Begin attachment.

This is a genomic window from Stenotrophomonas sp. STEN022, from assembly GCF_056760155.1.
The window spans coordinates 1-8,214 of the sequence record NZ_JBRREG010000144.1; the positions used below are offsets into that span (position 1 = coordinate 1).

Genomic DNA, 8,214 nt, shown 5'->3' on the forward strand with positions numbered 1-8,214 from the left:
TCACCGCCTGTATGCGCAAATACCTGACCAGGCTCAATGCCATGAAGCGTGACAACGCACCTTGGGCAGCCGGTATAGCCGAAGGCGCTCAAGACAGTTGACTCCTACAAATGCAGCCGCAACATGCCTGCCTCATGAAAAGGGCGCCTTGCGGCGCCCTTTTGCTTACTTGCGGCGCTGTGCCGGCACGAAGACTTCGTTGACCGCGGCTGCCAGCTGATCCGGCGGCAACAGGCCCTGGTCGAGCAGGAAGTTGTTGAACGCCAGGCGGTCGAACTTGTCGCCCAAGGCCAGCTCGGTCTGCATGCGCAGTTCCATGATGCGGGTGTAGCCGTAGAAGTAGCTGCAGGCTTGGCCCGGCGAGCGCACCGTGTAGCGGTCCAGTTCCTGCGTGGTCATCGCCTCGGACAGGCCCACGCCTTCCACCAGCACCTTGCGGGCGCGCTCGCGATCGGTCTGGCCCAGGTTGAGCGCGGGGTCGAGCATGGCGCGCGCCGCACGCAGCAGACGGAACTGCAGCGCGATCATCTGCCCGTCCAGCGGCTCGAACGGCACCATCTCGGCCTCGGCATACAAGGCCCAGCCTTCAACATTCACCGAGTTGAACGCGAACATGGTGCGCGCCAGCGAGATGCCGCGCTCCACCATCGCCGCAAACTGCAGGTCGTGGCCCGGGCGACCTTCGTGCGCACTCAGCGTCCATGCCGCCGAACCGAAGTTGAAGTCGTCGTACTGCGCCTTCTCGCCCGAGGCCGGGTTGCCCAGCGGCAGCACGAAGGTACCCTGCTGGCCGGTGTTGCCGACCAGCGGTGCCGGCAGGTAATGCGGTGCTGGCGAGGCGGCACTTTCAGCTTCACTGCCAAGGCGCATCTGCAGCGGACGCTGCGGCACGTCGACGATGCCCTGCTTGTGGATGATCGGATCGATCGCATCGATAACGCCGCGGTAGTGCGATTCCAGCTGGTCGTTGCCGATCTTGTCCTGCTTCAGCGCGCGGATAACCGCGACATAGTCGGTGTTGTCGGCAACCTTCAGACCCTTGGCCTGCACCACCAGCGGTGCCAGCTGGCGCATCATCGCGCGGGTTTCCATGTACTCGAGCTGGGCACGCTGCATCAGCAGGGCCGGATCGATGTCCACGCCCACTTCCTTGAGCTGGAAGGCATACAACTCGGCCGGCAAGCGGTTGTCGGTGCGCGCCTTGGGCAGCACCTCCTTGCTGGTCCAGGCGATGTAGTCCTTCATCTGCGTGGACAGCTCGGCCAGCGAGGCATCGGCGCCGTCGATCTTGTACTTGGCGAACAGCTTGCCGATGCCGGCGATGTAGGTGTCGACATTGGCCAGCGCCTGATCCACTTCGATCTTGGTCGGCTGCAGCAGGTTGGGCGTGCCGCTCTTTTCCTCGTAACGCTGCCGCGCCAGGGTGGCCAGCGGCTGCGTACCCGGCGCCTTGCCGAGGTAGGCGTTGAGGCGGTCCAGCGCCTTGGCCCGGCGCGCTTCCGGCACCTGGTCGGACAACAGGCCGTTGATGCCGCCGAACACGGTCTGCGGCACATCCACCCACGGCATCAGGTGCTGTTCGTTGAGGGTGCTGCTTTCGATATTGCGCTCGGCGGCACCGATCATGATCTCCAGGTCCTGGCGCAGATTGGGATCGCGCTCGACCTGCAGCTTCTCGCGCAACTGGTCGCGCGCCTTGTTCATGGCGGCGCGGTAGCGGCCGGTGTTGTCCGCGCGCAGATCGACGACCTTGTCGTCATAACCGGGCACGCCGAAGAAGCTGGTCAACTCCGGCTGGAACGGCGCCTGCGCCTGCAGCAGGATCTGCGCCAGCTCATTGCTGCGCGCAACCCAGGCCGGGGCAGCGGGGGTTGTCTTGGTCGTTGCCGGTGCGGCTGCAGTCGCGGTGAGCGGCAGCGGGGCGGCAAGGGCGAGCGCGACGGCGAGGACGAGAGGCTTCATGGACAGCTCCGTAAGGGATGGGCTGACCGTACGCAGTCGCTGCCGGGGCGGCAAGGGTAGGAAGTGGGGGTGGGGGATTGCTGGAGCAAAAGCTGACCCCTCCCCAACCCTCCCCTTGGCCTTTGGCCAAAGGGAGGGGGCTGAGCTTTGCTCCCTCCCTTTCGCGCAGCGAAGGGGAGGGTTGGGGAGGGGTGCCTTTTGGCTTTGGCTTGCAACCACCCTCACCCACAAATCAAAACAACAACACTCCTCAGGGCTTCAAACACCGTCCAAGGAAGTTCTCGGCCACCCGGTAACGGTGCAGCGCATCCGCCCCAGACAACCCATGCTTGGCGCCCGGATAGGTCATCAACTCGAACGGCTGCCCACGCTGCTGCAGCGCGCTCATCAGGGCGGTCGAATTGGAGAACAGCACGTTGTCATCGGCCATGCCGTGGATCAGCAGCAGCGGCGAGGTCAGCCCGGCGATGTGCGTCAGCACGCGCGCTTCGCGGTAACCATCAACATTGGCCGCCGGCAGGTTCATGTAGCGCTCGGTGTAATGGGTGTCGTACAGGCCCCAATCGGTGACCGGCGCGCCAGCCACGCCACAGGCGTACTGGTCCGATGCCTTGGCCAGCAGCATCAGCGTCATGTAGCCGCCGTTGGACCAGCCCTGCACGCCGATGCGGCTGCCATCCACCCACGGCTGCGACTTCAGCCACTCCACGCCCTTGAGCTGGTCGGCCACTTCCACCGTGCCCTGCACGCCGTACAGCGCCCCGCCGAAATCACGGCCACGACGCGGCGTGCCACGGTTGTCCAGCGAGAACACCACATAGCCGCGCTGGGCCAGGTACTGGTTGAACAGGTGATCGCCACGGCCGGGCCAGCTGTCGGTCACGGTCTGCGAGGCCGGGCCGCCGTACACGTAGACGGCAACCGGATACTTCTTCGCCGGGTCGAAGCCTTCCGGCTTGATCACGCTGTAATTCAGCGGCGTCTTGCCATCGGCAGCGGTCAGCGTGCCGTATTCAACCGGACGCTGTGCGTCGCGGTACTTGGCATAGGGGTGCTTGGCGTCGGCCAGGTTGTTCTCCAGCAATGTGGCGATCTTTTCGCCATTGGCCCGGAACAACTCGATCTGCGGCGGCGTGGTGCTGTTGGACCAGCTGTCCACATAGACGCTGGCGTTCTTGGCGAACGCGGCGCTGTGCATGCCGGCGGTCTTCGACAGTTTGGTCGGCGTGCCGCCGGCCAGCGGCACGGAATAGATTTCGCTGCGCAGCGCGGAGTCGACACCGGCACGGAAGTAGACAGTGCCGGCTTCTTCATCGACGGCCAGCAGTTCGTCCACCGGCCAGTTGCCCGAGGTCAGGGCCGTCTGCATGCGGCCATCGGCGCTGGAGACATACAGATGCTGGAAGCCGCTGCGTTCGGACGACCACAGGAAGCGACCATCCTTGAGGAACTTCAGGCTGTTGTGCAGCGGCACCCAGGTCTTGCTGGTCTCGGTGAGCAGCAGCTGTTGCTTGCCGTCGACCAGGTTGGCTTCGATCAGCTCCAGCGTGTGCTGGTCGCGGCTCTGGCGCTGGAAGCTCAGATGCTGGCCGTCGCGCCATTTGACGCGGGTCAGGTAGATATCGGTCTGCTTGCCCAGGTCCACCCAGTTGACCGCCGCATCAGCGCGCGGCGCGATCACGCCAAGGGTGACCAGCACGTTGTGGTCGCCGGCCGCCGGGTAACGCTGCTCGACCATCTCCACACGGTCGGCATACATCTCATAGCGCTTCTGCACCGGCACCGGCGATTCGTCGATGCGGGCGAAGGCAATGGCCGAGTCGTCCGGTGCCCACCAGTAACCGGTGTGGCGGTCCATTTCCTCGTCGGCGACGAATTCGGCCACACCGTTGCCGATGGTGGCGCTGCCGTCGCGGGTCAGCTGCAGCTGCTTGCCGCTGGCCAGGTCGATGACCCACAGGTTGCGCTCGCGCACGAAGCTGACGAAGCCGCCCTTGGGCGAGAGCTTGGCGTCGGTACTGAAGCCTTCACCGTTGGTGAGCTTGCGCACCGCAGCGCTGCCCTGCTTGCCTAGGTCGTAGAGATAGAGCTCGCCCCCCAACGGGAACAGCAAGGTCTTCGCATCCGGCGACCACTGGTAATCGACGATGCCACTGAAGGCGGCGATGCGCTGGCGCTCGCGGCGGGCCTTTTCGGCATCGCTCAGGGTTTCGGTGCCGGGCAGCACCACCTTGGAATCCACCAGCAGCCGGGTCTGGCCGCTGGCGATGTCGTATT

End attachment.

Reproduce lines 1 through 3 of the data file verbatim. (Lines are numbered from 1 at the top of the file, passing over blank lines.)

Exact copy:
This is a genomic window from Stenotrophomonas sp. STEN022, from assembly GCF_056760155.1.
The window spans coordinates 1-8,214 of the sequence record NZ_JBRREG010000144.1; the positions used below are offsets into that span (position 1 = coordinate 1).

Genomic DNA, 8,214 nt, shown 5'->3' on the forward strand with positions numbered 1-8,214 from the left: